Best Mathematical & Statistical Software Books
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1. R for Data Science: Import, Tidy, Transform, Visualize, and Model Data
Author: by Hadley Wickham
Learn how to use R to turn raw data into insight, knowledge, and understanding. This book introduces you to R, RStudio, and the tidyverse, a collection of R packages designed to work together to make data science fast, fluent, and fun.
Suitable for readers with no previous programming experience, R for Data Science is designed to get you doing data science as quickly as possible. Authors Hadley Wickham and Garrett Grolemund guide you through the steps of importing, wrangling, exploring, and modeling your data and communicating the results.
You’ll get a complete, big-picture understanding of the data science cycle, along with basic tools you need to manage the details. Each section of the book is paired with exercises to help you practice what you’ve learned along the way.
You’ll learn how to:Wrangletransform your datasets into a form convenient for analysisProgramlearn powerful R tools for solving data problems with greater clarity and easeExploreexamine your data, generate hypotheses, and quickly test themModelprovide a low-dimensional summary that captures true “signals” in your datasetCommunicatelearn R Markdown for integrating prose, code, and results.
2. An Introduction to Statistical Learning: with Applications in R (Springer Texts in Statistics)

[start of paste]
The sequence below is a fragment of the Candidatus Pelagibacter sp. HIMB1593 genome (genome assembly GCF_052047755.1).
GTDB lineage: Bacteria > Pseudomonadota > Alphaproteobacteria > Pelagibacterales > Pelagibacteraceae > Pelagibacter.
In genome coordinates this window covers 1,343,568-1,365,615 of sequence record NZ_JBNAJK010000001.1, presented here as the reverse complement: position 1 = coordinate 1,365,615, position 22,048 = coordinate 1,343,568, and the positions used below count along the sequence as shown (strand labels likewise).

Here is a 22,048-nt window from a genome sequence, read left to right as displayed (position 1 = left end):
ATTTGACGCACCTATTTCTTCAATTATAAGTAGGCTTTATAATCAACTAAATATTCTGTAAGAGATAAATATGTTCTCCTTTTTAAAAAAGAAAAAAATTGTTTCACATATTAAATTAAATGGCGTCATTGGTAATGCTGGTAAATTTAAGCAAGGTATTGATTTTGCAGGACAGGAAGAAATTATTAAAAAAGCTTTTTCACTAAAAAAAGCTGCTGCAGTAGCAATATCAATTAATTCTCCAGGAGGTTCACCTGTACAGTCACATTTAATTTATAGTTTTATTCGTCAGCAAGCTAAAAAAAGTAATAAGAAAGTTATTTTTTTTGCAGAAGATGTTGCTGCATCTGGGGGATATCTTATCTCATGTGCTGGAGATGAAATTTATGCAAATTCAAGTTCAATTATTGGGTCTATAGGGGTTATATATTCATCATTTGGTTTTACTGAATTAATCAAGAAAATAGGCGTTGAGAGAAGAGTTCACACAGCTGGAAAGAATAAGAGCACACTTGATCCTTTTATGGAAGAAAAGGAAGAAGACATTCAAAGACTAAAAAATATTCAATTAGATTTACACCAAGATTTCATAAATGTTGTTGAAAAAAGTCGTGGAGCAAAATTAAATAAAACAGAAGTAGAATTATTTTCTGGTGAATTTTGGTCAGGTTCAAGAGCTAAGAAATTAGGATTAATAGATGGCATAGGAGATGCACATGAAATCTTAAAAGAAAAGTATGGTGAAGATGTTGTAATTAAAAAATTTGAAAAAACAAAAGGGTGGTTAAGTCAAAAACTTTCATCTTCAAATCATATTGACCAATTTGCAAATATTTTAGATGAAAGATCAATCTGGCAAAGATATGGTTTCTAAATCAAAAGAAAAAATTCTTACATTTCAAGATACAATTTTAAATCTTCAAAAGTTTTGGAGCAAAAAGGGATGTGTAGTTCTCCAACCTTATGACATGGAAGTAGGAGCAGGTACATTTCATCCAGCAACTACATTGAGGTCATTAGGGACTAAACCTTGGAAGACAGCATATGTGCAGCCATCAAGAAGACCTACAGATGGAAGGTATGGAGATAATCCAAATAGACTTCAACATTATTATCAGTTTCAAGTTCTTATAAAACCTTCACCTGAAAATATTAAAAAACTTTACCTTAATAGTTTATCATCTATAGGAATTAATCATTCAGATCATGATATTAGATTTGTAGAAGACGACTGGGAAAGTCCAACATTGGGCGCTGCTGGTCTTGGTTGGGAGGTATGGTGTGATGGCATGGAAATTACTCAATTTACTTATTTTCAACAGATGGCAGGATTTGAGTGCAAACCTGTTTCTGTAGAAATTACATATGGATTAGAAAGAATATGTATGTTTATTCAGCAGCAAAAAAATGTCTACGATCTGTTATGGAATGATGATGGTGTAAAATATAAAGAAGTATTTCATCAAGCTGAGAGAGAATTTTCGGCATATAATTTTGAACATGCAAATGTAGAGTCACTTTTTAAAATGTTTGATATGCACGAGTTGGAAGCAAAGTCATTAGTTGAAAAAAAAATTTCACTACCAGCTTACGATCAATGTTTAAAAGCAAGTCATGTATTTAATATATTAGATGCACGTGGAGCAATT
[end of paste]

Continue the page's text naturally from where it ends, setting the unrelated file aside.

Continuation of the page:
Author: by Gareth James
An Introduction to Statistical Learning provides an accessible overview of the field of statistical learning, an essential toolset for making sense of the vast and complex data sets that have emerged in fields ranging from biology to finance to marketing to astrophysics in the past twenty years.
This book presents some of the most important modeling and prediction techniques, along with relevant applications. Topics include linear regression, classification, resampling methods, shrinkage approaches, tree-based methods, support vector machines, clustering, and more. Color graphics and real-world examples are used to illustrate the methods presented.
Since the goal of this textbook is to facilitate the use of these statistical learning techniques by practitioners in science, industry, and other fields, each chapter contains a tutorial on implementing the analyses and methods presented in R, an extremely popular open source statistical software platform.
Two of the authors co-wrote The Elements of Statistical Learning (Hastie, Tibshirani and Friedman, 2nd edition 2009), a popular reference book for statistics and machine learning researchers. An Introduction to Statistical Learning covers many of the same topics, but at a level accessible to a much broader audience.